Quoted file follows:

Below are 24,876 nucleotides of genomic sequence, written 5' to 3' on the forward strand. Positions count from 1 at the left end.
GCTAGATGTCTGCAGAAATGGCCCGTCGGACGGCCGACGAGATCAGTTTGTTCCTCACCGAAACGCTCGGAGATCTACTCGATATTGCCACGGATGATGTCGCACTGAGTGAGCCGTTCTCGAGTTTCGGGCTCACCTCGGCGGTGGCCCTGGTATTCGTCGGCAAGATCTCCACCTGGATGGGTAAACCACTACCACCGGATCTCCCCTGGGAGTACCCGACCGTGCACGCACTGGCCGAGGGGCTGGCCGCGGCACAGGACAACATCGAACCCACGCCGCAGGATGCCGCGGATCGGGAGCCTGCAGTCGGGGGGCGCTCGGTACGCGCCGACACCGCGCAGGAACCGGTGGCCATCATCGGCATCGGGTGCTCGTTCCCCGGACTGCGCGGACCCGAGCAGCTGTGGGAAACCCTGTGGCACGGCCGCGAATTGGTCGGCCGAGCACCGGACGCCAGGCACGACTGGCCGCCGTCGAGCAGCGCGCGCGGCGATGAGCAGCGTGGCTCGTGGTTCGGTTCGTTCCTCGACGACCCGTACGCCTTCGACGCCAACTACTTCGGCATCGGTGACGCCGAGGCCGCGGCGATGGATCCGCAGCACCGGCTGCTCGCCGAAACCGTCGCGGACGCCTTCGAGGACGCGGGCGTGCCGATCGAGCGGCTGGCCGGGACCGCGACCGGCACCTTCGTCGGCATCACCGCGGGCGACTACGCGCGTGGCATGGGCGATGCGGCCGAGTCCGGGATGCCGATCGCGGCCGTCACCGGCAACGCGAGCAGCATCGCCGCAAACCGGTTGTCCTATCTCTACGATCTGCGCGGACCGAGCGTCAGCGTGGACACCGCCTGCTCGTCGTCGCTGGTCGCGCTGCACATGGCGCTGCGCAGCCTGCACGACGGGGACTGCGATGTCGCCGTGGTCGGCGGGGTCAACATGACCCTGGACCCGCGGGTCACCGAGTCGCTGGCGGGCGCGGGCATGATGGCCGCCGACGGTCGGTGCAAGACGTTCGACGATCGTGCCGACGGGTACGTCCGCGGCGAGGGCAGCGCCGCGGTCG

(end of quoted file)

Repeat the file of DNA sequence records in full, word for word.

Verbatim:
Below are 24,876 nucleotides of genomic sequence, written 5' to 3' on the forward strand. Positions count from 1 at the left end.
GCTAGATGTCTGCAGAAATGGCCCGTCGGACGGCCGACGAGATCAGTTTGTTCCTCACCGAAACGCTCGGAGATCTACTCGATATTGCCACGGATGATGTCGCACTGAGTGAGCCGTTCTCGAGTTTCGGGCTCACCTCGGCGGTGGCCCTGGTATTCGTCGGCAAGATCTCCACCTGGATGGGTAAACCACTACCACCGGATCTCCCCTGGGAGTACCCGACCGTGCACGCACTGGCCGAGGGGCTGGCCGCGGCACAGGACAACATCGAACCCACGCCGCAGGATGCCGCGGATCGGGAGCCTGCAGTCGGGGGGCGCTCGGTACGCGCCGACACCGCGCAGGAACCGGTGGCCATCATCGGCATCGGGTGCTCGTTCCCCGGACTGCGCGGACCCGAGCAGCTGTGGGAAACCCTGTGGCACGGCCGCGAATTGGTCGGCCGAGCACCGGACGCCAGGCACGACTGGCCGCCGTCGAGCAGCGCGCGCGGCGATGAGCAGCGTGGCTCGTGGTTCGGTTCGTTCCTCGACGACCCGTACGCCTTCGACGCCAACTACTTCGGCATCGGTGACGCCGAGGCCGCGGCGATGGATCCGCAGCACCGGCTGCTCGCCGAAACCGTCGCGGACGCCTTCGAGGACGCGGGCGTGCCGATCGAGCGGCTGGCCGGGACCGCGACCGGCACCTTCGTCGGCATCACCGCGGGCGACTACGCGCGTGGCATGGGCGATGCGGCCGAGTCCGGGATGCCGATCGCGGCCGTCACCGGCAACGCGAGCAGCATCGCCGCAAACCGGTTGTCCTATCTCTACGATCTGCGCGGACCGAGCGTCAGCGTGGACACCGCCTGCTCGTCGTCGCTGGTCGCGCTGCACATGGCGCTGCGCAGCCTGCACGACGGGGACTGCGATGTCGCCGTGGTCGGCGGGGTCAACATGACCCTGGACCCGCGGGTCACCGAGTCGCTGGCGGGCGCGGGCATGATGGCCGCCGACGGTCGGTGCAAGACGTTCGACGATCGTGCCGACGGGTACGTCCGCGGCGAGGGCAGCGCCGCGGTCG